It always amazes me how much material prices range from market to market, whether it’s steel, asphalt, gravel or sand. Right now, the standard for most self-storage facilities is asphalt, but it’s widely agreed that concrete is a better long-term option for quality and longevity.

When using asphalt, we normally go with a 2.5-inch base coat, which provides a few years of use before areas begin to settle and a second layer needs to be applied. Recently, concrete prices haven’t increased as much as other materials, so we’ve been going that direction. Though it’s more expensive on the surface, it also requires less aggregate than asphalt. Thus, while you pay more for concrete, you also pay less on the crushed concrete that goes underneath it.

I also prefer using all concrete because it’s one fewer contractor I have to coordinate. I often can lower my cost by 25% to 40% on a price-per-square-foot basis because the job size allows me to apply more economies of scale. While gravel driveways are the cheapest option (by far) and can sometimes be optimal for drainage, we typically don’t consider it for our facilities.

5. Use Flood Lights That Spray Outward

If ordinances allow, purchase lights that spray outward or are open because they provide significantly better coverage of the facility. Not only does this mean fewer fixtures, your self-storage tenants feel safer, and you don’t have to go as bright. The problem is many cities have ordinances that require the fixtures be covered or directed downward, which forces more fixtures because it lessens your coverage.

We once bought a facility where getting electrical to one of the buildings was going to be significantly expensive. By using lighting on adjacent structures that sprayed outward, the building was adequately lit.

In cases where this strategy isn’t allowed and requires a variance, we often can get the municipalities to agree to allow us to use outward-spraying lights in the middle of the facility as long as downward lighting is used on the outside or for units that are close to the perimeter. This minimizes the amount of light pollution to surrounding parcels. The fewer lights you have to use to get adequate coverage will also help you save on your utility bills.

6. Use Local Vendors

It may shock people to hear this, but we shop multiple vendors on every deal, even if we’ve had great experiences using certain companies multiple times. Suppliers sometimes vary their pricing by as much as 30% to 40% just a few months apart, so we’ve occasionally used different vendors throughout the year, especially when it comes to steel.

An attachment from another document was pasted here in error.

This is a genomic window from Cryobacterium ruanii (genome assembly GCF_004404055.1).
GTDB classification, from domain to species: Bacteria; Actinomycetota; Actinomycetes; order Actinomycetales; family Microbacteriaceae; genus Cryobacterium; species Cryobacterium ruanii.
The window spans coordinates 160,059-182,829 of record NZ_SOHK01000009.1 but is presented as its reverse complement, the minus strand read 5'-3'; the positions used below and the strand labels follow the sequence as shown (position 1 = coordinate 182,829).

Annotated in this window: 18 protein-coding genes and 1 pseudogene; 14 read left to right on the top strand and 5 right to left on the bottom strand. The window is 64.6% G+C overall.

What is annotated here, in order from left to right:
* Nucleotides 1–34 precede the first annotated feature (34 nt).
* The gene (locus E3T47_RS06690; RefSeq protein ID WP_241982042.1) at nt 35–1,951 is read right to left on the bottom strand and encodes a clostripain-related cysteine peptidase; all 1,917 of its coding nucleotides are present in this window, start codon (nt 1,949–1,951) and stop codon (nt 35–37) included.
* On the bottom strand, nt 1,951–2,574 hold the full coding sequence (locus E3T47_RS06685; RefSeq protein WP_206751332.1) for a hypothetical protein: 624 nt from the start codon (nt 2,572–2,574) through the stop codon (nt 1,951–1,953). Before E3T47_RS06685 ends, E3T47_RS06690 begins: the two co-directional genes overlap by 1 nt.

Property location and multiple sites can also drive up pricing. In a situation in which we had two sites about three and half hours apart, my same suppliers had to add 15% to 20% to their costs just to account for the additional site and amount of travel between locations. Similarly, some steel companies will quote labor that has to travel from another state and stay in a hotel. If you shop for your own labor locally, you can sometimes save as much as 40%.

Cheapest Isn’t Best

Though we’ve covered several ways to cut costs on self-storage development in this article, that doesn’t mean you should look for the cheapest possible avenue. Though less expensive, an unproven vendor isn’t something we’d risk when building multi-million-dollar facilities. Question any quote that’s significantly cheaper than the competition. If you pay for quality, customers will follow.

Charlie Kao is the principal of Twin Oaks Capital, a Michigan-based commercial real estate company specializing in self-storage and multi-family assets. Services include real estate brokerage, asset management, feasibility studies, consulting and building-construction management. The company and its affiliates have owned, operated or planned more than 1 million square feet of self-storage. Charlie also owns House of Kaos Real Estate School, which provides continuing education credits for licensed realtors. He can be reached at [email protected].

About the Author(s)

Charlie Kao

Principal, Twin Oaks Capital

Charlie Kao is the principal of Twin Oaks Capital, a Michigan-based commercial real estate company specializing in self-storage and multi-family assets. Services include real estate brokerage, asset management, feasibility studies, consulting and building-construction management. The company and its affiliates have owned, operated or planned more than 1 million square feet of self-storage. Charlie also owns House of Kaos Real Estate School, which provides continuing education credits for licensed realtors. He can be reached at [email protected].